Incidents aren't fun, but they happen and are often great learning experiences. This time, speakers from Stripe, Fastly, SendGrid, and SigOpt will talk about the lifecycles of incidents. Learn about how you can be more prepared from educating your engineers, to handling the fires, to the review process afterwards!
6:30-7:00 Doors Open & Food & Drinks
8:20-9:00 Social & Networking Time
Amy Nguyen (Infrastructure Engineer at Stripe, https://twitter.com/amyngyn)
Talk: Big Red Button: How Stripe Automates Incident Management
When an incident starts, ten different things need to happen at once. You need to get an incident commander, you need to get all the right people in the room, you need to mitigate the incident, and you need to stay organized. At Stripe, we've built a tool for automating as much of the routine tasks as possible so responders can focus on what humans do best. In this talk, I'll show you the Big Red Button, a web form that sends emails, creates JIRA tickets, opens Slack channels, sends pages, and more. We'll talk about the unique constraints of this tool (such as, how much incident metadata do you ask for up-front?) and how our incident management philosophy influenced our design.
Alexandra Johnson (Tech Lead at SigOpt, https://twitter.com/alexandraj777)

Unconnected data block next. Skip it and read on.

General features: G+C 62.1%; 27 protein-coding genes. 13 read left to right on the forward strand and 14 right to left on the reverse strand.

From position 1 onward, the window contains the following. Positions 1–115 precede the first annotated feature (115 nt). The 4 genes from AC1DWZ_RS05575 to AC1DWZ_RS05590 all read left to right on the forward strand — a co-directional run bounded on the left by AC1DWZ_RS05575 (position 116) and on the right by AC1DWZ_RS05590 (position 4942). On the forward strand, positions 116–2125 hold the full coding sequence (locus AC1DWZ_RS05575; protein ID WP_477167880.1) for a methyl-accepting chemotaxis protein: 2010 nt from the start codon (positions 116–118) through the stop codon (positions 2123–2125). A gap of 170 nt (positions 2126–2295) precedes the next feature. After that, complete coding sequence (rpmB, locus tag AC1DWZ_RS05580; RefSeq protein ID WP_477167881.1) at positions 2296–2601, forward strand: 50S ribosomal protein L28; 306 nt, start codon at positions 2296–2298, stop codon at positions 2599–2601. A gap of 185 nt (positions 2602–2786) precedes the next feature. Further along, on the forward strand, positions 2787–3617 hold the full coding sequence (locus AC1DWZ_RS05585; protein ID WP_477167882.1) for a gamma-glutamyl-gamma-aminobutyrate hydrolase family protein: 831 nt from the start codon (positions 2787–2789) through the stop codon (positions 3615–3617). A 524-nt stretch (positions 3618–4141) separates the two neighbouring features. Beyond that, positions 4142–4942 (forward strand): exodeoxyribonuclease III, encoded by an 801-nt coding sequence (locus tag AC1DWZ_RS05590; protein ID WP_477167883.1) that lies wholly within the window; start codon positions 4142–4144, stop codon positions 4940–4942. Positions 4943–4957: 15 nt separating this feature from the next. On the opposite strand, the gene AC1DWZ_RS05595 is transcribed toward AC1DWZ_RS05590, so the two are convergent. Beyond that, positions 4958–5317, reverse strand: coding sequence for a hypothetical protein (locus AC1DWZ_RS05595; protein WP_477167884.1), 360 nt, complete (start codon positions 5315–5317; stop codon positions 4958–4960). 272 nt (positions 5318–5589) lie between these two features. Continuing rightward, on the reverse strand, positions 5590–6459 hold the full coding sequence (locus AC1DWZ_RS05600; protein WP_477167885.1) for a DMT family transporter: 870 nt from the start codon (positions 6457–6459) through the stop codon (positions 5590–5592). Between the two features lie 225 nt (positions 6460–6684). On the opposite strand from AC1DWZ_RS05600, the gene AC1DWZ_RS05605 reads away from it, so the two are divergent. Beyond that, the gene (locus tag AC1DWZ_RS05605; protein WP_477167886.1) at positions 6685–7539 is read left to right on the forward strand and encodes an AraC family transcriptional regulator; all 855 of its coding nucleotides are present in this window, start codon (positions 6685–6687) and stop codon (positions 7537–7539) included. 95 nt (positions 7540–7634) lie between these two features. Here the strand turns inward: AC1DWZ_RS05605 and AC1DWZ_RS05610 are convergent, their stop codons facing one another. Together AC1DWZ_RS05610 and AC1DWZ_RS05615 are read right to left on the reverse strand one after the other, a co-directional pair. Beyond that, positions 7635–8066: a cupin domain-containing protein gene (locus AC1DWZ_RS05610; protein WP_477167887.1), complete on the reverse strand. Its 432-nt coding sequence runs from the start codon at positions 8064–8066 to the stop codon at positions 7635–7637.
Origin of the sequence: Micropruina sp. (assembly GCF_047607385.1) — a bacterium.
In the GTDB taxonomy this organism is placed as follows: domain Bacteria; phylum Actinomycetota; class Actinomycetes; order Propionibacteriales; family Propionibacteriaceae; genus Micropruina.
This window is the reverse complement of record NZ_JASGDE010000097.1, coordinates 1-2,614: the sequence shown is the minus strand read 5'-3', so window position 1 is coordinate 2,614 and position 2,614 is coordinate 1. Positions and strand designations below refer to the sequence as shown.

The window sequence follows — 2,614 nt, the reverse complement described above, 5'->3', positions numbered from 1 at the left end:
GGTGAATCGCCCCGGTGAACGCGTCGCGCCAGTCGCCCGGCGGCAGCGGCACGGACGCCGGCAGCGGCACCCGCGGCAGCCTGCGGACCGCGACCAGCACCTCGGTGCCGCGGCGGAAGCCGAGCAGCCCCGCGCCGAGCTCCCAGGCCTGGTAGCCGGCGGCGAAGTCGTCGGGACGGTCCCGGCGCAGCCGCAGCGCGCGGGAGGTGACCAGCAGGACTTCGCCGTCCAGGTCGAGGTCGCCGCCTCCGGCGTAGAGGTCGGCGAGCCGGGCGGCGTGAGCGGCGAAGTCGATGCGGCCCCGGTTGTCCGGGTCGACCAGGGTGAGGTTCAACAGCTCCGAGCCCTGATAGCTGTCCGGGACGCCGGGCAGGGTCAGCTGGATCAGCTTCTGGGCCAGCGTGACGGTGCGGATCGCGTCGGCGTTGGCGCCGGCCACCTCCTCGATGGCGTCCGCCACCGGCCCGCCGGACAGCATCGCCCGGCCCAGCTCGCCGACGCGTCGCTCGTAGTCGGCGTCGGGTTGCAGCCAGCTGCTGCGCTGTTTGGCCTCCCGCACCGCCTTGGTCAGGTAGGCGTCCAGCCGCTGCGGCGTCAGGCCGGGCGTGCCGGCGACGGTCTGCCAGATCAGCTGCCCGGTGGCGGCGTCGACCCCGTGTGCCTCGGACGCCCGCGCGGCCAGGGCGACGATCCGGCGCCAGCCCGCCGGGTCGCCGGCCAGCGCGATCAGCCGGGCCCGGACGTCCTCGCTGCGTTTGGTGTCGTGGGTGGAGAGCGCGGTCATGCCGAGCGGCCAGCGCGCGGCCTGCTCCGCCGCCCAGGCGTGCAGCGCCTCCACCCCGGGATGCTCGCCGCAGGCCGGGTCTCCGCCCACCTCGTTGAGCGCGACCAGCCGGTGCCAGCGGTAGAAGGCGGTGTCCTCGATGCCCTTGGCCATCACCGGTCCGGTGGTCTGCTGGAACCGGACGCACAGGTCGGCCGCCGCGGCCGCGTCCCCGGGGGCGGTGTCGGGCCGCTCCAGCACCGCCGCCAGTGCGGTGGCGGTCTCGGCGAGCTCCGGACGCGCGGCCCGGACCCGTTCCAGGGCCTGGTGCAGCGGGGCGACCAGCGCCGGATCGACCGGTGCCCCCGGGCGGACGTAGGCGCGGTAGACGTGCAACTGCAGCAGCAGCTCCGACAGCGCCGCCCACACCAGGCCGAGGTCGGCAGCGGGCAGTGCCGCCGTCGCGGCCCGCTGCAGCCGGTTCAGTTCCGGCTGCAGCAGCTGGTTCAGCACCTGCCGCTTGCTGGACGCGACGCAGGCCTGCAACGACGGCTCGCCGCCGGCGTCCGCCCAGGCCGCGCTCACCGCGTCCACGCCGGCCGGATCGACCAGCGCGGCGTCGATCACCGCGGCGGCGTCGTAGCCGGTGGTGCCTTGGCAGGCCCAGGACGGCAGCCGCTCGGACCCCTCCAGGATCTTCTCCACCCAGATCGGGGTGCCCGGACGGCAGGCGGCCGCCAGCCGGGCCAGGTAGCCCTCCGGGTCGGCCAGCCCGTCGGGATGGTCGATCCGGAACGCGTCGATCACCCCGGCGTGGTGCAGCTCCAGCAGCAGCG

Talk: How to Lead a Disaster Recovery Exercise For Your On Call Team
On call teams at startups have three big problems: they're small, they cover a wide breadth of infrastructure, and the last two points usually imply that they lack the bandwidth to maintain and write documentation for a suite of devops tools. At SigOpt, our on call team tackles these challenges with a biannual "disaster recovery exercise", a simulated outage that provides a crash course in finding and using the tools we need to keep our service up and running. In this talk, I'll cover what a disaster recovery exercise is, how we plan ours, and what the benefits are for our team.
Connie-Lynne Villani (Director of Incident Management at Fastly, https://twitter.com/clynnexx)
Talk: Who are these people, anyway: roles and expectations during an incident.
Lots of people want to help during an incident, but aren't sure what to do. Clearly defining roles and their jobs before anything goes wrong helps people organize quickly, reducing mitigation time and streamlining effort. At Fastly, we train our teams in incident response ahead of time, and we match incident-specific jobs to daily work. In this talk, I'll discuss who does what during an incident, and why we put managers on call.
Sue Pomeroy (Program Manager for Information Services at SendGrid, https://twitter.com/sueallspaw)
Talk: Incident Management is Made of People
Post incident review is a story about people. This talk is a story about how we talk about incidents: when we’re seeing indicators of an issue, when we’re generating and investigating hypotheses about what’s happening in our systems, and when we’re learning from the way we responded to it. Incidents are all about uncertainty and in order to learn from them, we need to understand how people adapt in the middle of the fray.